As I mentioned above, each of the four chamber operates independently so you could have a combination of these three options all going at once.

There is a chart in the manual that indicates that a AAA battery will take 2.5 hours to charge, a AA 5 hours, a C size 6 hours, and a D sized 10 hours.  In my experience, however, they charge to the fully-charged, green light stage a lot sooner then that.  Now here is the thing.  Once fully charged, the charger switches to a trickle charge to keep the battery “at its optimum capacity” whatever that means.

My experience is that if you leave the recharged batteries in the charger overnight – or say for about 10 or 12  hours – you will get a much stronger charge.  I say this because I first tested some batteries right after the green light came on.  On my tester, they would register at about the half way mark in the fully-charged area.  If I put them back in the charger, the green fully-charged light would come on right away but when I took them out the next morning, the tester showed them about 90% charged.

Recharged Alkaline Batteries

These batteries have been re-charged and are now usable

After doing this a few times, I realized that next on my bucket list was a tester that would give me the actual voltage of the re-charged battery.  My brother and nephew – both electronics wizards – have one and tell me that is the only way to truly test the remaining juice left in a used battery.


The little manual that came with the charger stated that alkaline batteries can be charged to 75 – 90% of their original capacity.  It further said that the batteries should be fully drained before recharging but I found that as a practical matter, the fully drained batteries came up “BAD” and could not be recharged at all.

There is one more rather important note that I want to make.  I checked on my recharged batteries about two weeks after storing them in a box in my utility cupboard.  Much to my surprise there were some new leakers.  Now whether these were overlooked initially (had I wiped away the residue not realizing they were compromised) or a byproduct of the charging process – I do not know.  Even more curious, they were all the Costco Kirkland brand batteries.

Alkaline Battery after recharging

I had good luck charging the Duracell batteries

The manual also indicates that alkaline batteries should not be recharged more than 30 times. 30 times – holy moly – that seems like a lot of charging to me.  For now, I will charge them once until I go through the pile and then start anew.  But 30 times?  I am going to play it safe and protect my devices by recharging no more than a dozen times if that.


Using the recharged batteries on low power devices such as mini LED flashlights and of course, my computer mouse, worked great.  As a matter of fact, I can not tell the difference between the recharged Alkalines and standard rechargeables.  On the other hand, the Survival Husband uses wireless headphones to watch TV and the recharged alkalines only last abut 8 hours as opposed to the typical 15 to 20 hours with standard Ni-mh rechargeables.

flameless candle

Flameless candles have burned steadily for 5 days

The recharged 9V battery worked especially well on my little Blocklite flashlight.  This little flashlight has been on 24/7 since March 9th and today for the first time I noticed the LEDs starting to fade when all six LEDs are on. When I turn the switch to 2 LED mod, it is as bright as ever.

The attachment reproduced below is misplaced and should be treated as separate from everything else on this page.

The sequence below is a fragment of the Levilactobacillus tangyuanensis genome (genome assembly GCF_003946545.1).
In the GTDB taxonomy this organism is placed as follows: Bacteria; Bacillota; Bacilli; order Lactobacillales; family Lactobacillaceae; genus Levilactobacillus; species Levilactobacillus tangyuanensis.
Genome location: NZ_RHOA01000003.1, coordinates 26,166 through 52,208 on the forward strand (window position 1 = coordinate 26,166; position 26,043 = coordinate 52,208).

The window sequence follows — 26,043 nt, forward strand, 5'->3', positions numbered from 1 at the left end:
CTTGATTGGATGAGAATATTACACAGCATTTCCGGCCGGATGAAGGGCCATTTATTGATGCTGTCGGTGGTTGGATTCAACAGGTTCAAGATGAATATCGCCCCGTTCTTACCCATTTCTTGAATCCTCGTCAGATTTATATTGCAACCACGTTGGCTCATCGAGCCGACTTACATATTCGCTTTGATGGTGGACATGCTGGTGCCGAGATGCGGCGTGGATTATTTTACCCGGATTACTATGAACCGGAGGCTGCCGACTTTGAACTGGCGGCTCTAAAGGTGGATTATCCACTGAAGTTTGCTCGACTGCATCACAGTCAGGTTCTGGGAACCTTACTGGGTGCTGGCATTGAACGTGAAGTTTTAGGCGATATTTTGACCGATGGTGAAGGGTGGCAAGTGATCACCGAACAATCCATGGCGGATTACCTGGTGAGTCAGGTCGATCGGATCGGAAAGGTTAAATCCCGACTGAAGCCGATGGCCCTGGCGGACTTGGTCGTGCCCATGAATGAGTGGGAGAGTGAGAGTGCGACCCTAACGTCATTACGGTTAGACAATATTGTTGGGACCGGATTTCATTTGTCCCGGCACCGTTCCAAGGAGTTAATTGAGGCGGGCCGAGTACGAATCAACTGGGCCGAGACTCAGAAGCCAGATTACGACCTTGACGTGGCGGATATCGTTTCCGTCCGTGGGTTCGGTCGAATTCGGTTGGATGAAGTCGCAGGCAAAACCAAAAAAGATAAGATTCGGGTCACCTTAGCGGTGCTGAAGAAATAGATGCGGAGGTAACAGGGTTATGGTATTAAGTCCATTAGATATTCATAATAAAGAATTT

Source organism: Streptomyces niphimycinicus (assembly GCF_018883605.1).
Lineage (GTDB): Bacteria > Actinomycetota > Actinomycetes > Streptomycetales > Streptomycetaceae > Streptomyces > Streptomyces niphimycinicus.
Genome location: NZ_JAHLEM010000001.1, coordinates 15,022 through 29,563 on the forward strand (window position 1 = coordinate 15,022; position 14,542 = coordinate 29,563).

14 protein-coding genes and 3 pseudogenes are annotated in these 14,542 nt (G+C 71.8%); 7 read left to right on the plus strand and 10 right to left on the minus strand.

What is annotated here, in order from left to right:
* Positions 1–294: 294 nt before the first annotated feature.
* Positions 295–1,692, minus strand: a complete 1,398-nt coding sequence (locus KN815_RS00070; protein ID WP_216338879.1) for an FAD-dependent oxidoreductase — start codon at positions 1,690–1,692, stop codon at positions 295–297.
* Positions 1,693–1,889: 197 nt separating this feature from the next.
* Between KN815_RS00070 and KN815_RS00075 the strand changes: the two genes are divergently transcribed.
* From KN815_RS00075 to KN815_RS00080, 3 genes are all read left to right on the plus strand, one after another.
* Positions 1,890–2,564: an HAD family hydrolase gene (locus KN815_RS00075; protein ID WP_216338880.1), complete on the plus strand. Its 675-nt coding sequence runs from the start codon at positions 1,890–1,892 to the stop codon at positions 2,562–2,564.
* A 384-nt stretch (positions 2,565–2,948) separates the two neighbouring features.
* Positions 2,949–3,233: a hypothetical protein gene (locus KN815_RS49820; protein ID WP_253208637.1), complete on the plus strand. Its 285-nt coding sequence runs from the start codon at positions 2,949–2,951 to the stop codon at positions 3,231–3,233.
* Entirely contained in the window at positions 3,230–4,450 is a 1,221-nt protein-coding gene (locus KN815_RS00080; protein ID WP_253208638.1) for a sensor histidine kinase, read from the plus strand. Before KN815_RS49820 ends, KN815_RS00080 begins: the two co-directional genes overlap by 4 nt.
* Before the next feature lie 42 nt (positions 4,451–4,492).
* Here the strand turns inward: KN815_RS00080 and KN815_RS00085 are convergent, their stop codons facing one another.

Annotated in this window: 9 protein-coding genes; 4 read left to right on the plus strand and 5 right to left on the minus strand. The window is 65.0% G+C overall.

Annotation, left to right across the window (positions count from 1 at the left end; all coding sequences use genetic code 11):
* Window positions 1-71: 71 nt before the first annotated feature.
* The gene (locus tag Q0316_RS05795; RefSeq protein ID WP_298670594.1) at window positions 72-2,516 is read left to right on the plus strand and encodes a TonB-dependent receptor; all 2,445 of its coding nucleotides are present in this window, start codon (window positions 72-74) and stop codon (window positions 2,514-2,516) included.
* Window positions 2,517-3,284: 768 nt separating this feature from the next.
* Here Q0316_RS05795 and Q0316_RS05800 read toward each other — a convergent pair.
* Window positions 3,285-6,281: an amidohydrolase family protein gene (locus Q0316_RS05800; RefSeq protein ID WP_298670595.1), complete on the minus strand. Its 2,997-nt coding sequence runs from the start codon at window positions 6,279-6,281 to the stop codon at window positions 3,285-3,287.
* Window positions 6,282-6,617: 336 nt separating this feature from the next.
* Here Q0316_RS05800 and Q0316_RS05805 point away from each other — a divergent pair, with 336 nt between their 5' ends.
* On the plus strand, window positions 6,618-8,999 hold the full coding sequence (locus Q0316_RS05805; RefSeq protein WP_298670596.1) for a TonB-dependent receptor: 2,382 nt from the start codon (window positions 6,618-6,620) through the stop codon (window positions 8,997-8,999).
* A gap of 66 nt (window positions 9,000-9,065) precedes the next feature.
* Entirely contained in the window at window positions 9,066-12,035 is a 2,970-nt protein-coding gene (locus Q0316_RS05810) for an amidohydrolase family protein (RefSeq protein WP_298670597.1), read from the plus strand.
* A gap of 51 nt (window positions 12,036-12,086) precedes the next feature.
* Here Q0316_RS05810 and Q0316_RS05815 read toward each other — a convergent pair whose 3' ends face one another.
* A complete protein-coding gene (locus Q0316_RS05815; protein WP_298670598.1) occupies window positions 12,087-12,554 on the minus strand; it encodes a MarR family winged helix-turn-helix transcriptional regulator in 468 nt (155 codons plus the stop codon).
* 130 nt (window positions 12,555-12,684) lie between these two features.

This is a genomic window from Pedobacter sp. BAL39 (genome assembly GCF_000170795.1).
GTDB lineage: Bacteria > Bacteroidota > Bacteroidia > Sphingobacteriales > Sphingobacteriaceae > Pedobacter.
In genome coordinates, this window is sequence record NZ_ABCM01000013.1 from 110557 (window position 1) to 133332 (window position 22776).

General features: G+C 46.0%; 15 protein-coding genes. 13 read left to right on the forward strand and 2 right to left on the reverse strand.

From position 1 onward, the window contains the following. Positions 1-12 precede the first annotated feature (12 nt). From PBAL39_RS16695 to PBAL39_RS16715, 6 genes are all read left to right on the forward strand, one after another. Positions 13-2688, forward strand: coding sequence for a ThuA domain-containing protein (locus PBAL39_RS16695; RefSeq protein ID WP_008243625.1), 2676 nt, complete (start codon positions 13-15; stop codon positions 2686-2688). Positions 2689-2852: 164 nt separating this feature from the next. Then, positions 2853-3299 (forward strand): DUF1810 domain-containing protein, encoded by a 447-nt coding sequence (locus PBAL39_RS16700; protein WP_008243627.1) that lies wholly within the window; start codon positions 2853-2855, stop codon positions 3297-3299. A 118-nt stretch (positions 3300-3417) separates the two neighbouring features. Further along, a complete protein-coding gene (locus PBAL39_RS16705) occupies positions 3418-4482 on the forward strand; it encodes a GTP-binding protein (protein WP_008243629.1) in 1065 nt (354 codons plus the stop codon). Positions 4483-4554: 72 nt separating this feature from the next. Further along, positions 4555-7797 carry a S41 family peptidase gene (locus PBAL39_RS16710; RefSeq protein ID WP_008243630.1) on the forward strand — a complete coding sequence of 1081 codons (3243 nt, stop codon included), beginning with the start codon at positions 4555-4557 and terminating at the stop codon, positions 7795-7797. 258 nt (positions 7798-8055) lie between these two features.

blocklite flashlight

Blocklite Mini Flashlight in Day 7

Clearly, for now at least, it appears that the recharged alkaline batteries are are best suited for low-drain devices.


I purchased these inexpensive storage cases for my recharged batteries. They are really quite handy and I like that the six individual cases interlock and connect together to make a larger case.  The rest of my spares are in the plastic pencil case you see pictured above.

Battery Case 002

I like these mini storage cases.


For a total investment of about $34 I now have what for all intents and purposes, a lifetime of free batteries.  The reason I say “lifetime” is that my friends have indicated an willingness to give me all of their dead batteries and you can bet that many will still be either good as is or eligible for recharging.

Would I trust these recycled batteries in a survival situation – sure, if that is all I had,  But of course, that is not the case.  I still have a large supply of brand new alkaline batteries in all sizes plus a good supply of standard rechargeables (you know how I love those eneloop rechargeables).

But as spare batteries to use day to day, heck, these are great.  As my tests have proven, a recharged alkaline battery can keep a small LED flashlight going to over a week and a computer mouse for much longer than that.  As a matter of fact, you might say I have become obsessed with using these recharged alkaline batteries.  But that, of course, is a story for another time.

Enjoy your next adventure through common sense and thoughtful preparation!

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Bargain Bin: Here are links to the products mentioned in today’s article.  I do hope you will consider the battery tester – it will definitely pay for itself by preventing you from recycling perfectly usable alkaline batteries.

Maximal Power FC999 Universal Battery Charger: This nicely built charger will charge charge AA, AAA, C, D, N, 9V, Ni-MH, Ni-CD, and Alkaline batteries. It has an LED display so that when you first put a battery in the charging bay, you know whether it is viable for charging or simply bad and ready to go back to the recycle box. Note: When I purchased the charger, it was on backorder. Oddly, it actually shipped the next day. Go figure.  Anyway, I am really sold on this charger and can recommend it without reservation,.

Blocklite 001

Blocklite Mini Compact Size Ultra Bright 9V LED Flashlight: One of my readers (James) turned me on to these nifty little LED flashlights.  They were great with re-charged 9V batteries. There is a similar flashlight called the Pak-Lite (which is more expensive) but it does not have a high-low switch like this one. Less than $10.

SE BT20 9-Volt Battery Tester  You definitely should consider a battery tester even if you decide not to re-charge your alkalines.  The advantage of having a tester is that when a gizmo dies, you can determine whether just a single battery is discharged and not the complete set.